Yoga On The Cheap

So many people struggle spending extra amounts of their already tight budget on something that feels like a luxury and often times this can end up meaning we sacrifice our health and fitness. We buy foods that aren’t good for us because they’re cheaper, we forgo gym memberships because of the monthly cost, and we let our health fall between the cracks in the name of saving money.

A lo of the time this means that yoga classes, which can range from eight dollars a class up to thirty or forty a class, are often the first to get cut out when people are scaling back their spending. For many people this is something that just simply has to be done. Everyone has to be financially responsible and unfortunately at times that can mean that you don’t get to splurge on classes at your favorite studio but that certainly doesn’t mean you have to give up your yoga practice or that you have to settle for doing the same boring routine from an old dvd time and time again. There are plenty of options for keeping up your yoga practice while you’re on a budget.

One such option is to hit up your local library for yoga dvds, cds or books. Lots of times your library will have plenty of selections from you to choose from and this way you can try a dvd out for a week or so and then take it back and try a different one. It’s a great way to get a lot of variety in your classes while still doing them at home. And the best part is that your library is free - just watch out for those late fees.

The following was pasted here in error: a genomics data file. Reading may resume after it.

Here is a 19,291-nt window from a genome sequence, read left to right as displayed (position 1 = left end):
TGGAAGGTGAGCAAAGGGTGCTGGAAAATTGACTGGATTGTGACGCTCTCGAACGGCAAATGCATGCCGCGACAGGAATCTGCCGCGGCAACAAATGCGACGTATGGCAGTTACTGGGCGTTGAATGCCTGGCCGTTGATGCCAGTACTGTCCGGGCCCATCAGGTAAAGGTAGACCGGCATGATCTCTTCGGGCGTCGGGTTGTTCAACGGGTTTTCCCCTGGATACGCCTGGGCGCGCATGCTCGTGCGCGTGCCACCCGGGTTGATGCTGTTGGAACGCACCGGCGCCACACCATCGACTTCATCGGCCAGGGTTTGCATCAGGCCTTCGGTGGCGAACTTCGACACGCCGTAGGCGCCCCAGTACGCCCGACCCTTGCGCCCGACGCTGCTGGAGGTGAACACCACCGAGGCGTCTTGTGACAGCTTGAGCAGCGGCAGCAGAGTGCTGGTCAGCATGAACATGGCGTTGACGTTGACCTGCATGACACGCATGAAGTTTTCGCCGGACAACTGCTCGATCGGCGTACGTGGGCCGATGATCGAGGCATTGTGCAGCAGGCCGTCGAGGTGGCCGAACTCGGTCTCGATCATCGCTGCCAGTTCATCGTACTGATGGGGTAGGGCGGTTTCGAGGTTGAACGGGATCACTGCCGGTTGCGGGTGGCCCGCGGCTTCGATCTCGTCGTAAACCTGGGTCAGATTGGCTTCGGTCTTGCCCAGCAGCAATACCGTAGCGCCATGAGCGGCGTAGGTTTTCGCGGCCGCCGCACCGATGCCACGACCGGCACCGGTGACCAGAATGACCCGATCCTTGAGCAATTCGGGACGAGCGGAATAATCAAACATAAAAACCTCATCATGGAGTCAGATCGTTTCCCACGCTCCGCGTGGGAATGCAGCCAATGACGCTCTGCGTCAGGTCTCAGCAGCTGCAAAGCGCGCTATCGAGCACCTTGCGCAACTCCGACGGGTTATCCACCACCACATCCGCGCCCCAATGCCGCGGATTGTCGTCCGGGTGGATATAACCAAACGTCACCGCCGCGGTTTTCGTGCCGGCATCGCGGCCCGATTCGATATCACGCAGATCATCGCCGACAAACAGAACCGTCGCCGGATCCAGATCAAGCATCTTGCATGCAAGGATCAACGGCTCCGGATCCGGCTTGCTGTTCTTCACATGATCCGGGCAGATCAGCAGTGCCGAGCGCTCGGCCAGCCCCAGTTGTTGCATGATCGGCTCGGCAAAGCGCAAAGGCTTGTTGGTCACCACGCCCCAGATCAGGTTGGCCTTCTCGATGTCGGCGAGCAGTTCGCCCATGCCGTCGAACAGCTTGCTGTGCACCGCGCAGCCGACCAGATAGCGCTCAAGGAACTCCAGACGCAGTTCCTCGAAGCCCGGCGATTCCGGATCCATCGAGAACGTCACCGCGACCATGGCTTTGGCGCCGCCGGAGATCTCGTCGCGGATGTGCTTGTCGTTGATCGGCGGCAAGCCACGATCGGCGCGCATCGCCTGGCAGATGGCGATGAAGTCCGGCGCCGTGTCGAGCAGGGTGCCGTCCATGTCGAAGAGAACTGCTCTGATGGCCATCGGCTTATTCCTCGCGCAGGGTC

Another idea that follows along with this is to swap dvds or cds between friends. A big group of yoga friends can be a huge asset when it comes to trying out different classes on dvd - everyone brings one of their own and gets to trade it with someone else. If you get enough people involved and set up a regular schedule you can have an opportunity to try out lots of different ones and pretty much guarantee that you’ll never be bored with your yoga routine.

You can also see if your local yoga studio will let you make a special arrangement with them to do some kind of work in exchange for classes. Lots of time this will be basic work such as cleaning the studio, answering phones, or doing paperwork but if you have a special skill such as bookkeeping or perhaps some technical skills you can offer your services, get some free yoga classes, and maybe even get some experience to put on your resume.

If you’re really ambitious and have a little bit of savings to put to good use you could also consider getting your teaching certificate. That allows you to not only keep up your yoga practice but ultimately you can also earn some extra money by teaching classes, instead of having to pay to attend others classes.

And of course if you’re budget is super super tight you can always get a basic book that lists all the poses and their proper technique and simply make up your own sequence of poses and practice out of your home. The more you do it the sooner it will become easy to create a “class” of your own to practice by yourself. Get creative and you’ll be able to find lots of ways to stick with your yoga practice without going over your budget.